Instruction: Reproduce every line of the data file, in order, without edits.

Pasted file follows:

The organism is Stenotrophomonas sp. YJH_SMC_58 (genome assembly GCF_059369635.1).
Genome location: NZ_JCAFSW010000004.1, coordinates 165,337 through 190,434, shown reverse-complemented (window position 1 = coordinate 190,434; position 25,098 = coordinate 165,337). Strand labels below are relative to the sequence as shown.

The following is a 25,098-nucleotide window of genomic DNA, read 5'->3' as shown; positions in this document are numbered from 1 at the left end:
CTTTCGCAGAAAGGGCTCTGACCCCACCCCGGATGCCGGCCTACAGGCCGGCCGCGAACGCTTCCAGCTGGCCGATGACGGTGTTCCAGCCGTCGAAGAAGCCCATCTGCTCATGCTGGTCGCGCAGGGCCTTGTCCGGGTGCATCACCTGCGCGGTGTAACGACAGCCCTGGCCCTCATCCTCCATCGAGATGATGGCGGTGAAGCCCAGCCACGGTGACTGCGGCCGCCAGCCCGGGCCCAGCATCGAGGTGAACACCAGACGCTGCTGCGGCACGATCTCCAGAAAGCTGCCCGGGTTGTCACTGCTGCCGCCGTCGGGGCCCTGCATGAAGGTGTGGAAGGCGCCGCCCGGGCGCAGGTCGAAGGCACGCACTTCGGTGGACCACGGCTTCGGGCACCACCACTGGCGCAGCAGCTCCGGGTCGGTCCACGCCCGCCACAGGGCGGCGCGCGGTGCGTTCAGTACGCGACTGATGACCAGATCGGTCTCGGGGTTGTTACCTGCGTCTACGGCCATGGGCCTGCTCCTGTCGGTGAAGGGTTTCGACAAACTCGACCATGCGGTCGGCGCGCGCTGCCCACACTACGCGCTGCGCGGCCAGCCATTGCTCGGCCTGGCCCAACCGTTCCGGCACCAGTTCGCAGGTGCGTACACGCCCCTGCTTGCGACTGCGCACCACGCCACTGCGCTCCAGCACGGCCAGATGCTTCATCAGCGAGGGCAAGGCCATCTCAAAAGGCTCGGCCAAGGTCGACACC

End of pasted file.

The organism is Stenotrophomonas sp. YJH_SMC_58 (genome assembly GCF_059369635.1).
Genome location: NZ_JCAFSW010000004.1, coordinates 165,337 through 190,434, shown reverse-complemented (window position 1 = coordinate 190,434; position 25,098 = coordinate 165,337). Strand labels below are relative to the sequence as shown.

The following is a 25,098-nucleotide window of genomic DNA, read 5'->3' as shown; positions in this document are numbered from 1 at the left end:
CTTTCGCAGAAAGGGCTCTGACCCCACCCCGGATGCCGGCCTACAGGCCGGCCGCGAACGCTTCCAGCTGGCCGATGACGGTGTTCCAGCCGTCGAAGAAGCCCATCTGCTCATGCTGGTCGCGCAGGGCCTTGTCCGGGTGCATCACCTGCGCGGTGTAACGACAGCCCTGGCCCTCATCCTCCATCGAGATGATGGCGGTGAAGCCCAGCCACGGTGACTGCGGCCGCCAGCCCGGGCCCAGCATCGAGGTGAACACCAGACGCTGCTGCGGCACGATCTCCAGAAAGCTGCCCGGGTTGTCACTGCTGCCGCCGTCGGGGCCCTGCATGAAGGTGTGGAAGGCGCCGCCCGGGCGCAGGTCGAAGGCACGCACTTCGGTGGACCACGGCTTCGGGCACCACCACTGGCGCAGCAGCTCCGGGTCGGTCCACGCCCGCCACAGGGCGGCGCGCGGTGCGTTCAGTACGCGACTGATGACCAGATCGGTCTCGGGGTTGTTACCTGCGTCTACGGCCATGGGCCTGCTCCTGTCGGTGAAGGGTTTCGACAAACTCGACCATGCGGTCGGCGCGCGCTGCCCACACTACGCGCTGCGCGGCCAGCCATTGCTCGGCCTGGCCCAACCGTTCCGGCACCAGTTCGCAGGTGCGTACACGCCCCTGCTTGCGACTGCGCACCACGCCACTGCGCTCCAGCACGGCCAGATGCTTCATCAGCGAGGGCAAGGCCATCTCAAAAGGCTCGGCCAAGGTCGACACC